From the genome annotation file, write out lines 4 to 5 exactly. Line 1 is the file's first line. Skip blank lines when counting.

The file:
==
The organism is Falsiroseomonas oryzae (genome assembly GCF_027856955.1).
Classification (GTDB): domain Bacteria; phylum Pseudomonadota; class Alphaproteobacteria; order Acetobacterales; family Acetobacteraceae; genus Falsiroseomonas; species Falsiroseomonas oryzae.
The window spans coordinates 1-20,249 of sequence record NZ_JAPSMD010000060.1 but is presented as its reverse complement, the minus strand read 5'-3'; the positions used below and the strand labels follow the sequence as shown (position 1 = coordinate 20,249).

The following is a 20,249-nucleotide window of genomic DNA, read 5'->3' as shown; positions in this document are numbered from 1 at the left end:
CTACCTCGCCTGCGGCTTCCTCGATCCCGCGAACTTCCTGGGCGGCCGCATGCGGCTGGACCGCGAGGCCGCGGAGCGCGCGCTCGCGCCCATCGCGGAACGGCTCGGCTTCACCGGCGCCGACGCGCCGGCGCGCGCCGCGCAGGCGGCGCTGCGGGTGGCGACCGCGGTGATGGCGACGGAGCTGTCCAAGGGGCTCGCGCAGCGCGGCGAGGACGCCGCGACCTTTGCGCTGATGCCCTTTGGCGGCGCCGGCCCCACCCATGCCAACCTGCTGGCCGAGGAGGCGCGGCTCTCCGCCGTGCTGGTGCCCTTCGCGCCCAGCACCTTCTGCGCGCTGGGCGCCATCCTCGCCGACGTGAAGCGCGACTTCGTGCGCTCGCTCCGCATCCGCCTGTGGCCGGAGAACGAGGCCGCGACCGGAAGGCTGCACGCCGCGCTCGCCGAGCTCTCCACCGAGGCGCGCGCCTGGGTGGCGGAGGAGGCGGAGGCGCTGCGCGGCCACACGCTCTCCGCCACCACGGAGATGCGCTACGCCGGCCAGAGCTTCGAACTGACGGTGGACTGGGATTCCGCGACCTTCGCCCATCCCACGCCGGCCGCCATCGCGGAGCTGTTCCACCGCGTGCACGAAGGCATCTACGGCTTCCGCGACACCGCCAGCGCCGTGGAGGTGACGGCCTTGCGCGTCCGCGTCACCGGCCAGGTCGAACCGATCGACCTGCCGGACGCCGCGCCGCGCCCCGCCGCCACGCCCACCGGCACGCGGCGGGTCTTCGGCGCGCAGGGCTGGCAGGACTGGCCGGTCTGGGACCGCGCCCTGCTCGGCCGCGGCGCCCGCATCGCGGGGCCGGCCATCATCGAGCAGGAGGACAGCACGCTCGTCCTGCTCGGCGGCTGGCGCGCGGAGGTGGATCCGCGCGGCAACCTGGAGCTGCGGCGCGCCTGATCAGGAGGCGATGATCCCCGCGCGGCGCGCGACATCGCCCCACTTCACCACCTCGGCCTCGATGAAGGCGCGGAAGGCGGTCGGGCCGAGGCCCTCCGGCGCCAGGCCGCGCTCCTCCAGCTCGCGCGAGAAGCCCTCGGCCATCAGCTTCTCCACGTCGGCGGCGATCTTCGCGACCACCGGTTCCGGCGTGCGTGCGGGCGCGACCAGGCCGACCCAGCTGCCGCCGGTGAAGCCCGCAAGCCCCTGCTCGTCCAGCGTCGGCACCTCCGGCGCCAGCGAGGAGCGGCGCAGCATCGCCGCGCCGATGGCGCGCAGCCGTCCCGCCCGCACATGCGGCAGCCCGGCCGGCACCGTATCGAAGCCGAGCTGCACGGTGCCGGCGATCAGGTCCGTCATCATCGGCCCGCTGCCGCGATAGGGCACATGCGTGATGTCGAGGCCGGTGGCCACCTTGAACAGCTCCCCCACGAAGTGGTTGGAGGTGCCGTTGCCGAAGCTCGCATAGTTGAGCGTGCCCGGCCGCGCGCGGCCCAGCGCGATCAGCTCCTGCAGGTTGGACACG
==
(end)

The following is a 20,249-nucleotide window of genomic DNA, read 5'->3' as shown; positions in this document are numbered from 1 at the left end:
CTACCTCGCCTGCGGCTTCCTCGATCCCGCGAACTTCCTGGGCGGCCGCATGCGGCTGGACCGCGAGGCCGCGGAGCGCGCGCTCGCGCCCATCGCGGAACGGCTCGGCTTCACCGGCGCCGACGCGCCGGCGCGCGCCGCGCAGGCGGCGCTGCGGGTGGCGACCGCGGTGATGGCGACGGAGCTGTCCAAGGGGCTCGCGCAGCGCGGCGAGGACGCCGCGACCTTTGCGCTGATGCCCTTTGGCGGCGCCGGCCCCACCCATGCCAACCTGCTGGCCGAGGAGGCGCGGCTCTCCGCCGTGCTGGTGCCCTTCGCGCCCAGCACCTTCTGCGCGCTGGGCGCCATCCTCGCCGACGTGAAGCGCGACTTCGTGCGCTCGCTCCGCATCCGCCTGTGGCCGGAGAACGAGGCCGCGACCGGAAGGCTGCACGCCGCGCTCGCCGAGCTCTCCACCGAGGCGCGCGCCTGGGTGGCGGAGGAGGCGGAGGCGCTGCGCGGCCACACGCTCTCCGCCACCACGGAGATGCGCTACGCCGGCCAGAGCTTCGAACTGACGGTGGACTGGGATTCCGCGACCTTCGCCCATCCCACGCCGGCCGCCATCGCGGAGCTGTTCCACCGCGTGCACGAAGGCATCTACGGCTTCCGCGACACCGCCAGCGCCGTGGAGGTGACGGCCTTGCGCGTCCGCGTCACCGGCCAGGTCGAACCGATCGACCTGCCGGACGCCGCGCCGCGCCCCGCCGCCACGCCCACCGGCACGCGGCGGGTCTTCGGCGCGCAGGGCTGGCAGGACTGGCCGGTCTGGGACCGCGCCCTGCTCGGCCGCGGCGCCCGCATCGCGGGGCCGGCCATCATCGAGCAGGAGGACAGCACGCTCGTCCTGCTCGGCGGCTGGCGCGCGGAGGTGGATCCGCGCGGCAACCTGGAGCTGCGGCGCGCCTGATCAGGAGGCGATGATCCCCGCGCGGCGCGCGACATCGCCCCACTTCACCACCTCGGCCTCGATGAAGGCGCGGAAGGCGGTCGGGCCGAGGCCCTCCGGCGCCAGGCCGCGCTCCTCCAGCTCGCGCGAGAAGCCCTCGGCCATCAGCTTCTCCACGTCGGCGGCGATCTTCGCGACCACCGGTTCCGGCGTGCGTGCGGGCGCGACCAGGCCGACCCAGCTGCCGCCGGTGAAGCCCGCAAGCCCCTGCTCGTCCAGCGTCGGCACCTCCGGCGCCAGCGAGGAGCGGCGCAGCATCGCCGCGCCGATGGCGCGCAGCCGTCCCGCCCGCACATGCGGCAGCCCGGCCGGCACCGTATCGAAGCCGAGCTGCACGGTGCCGGCGATCAGGTCCGTCATCATCGGCCCGCTGCCGCGATAGGGCACATGCGTGATGTCGAGGCCGGTGGCCACCTTGAACAGCTCCCCCACGAAGTGGTTGGAGGTGCCGTTGCCGAAGCTCGCATAGTTGAGCGTGCCCGGCCGCGCGCGGCCCAGCGCGATCAGCTCCTGCAGGTTGGACACG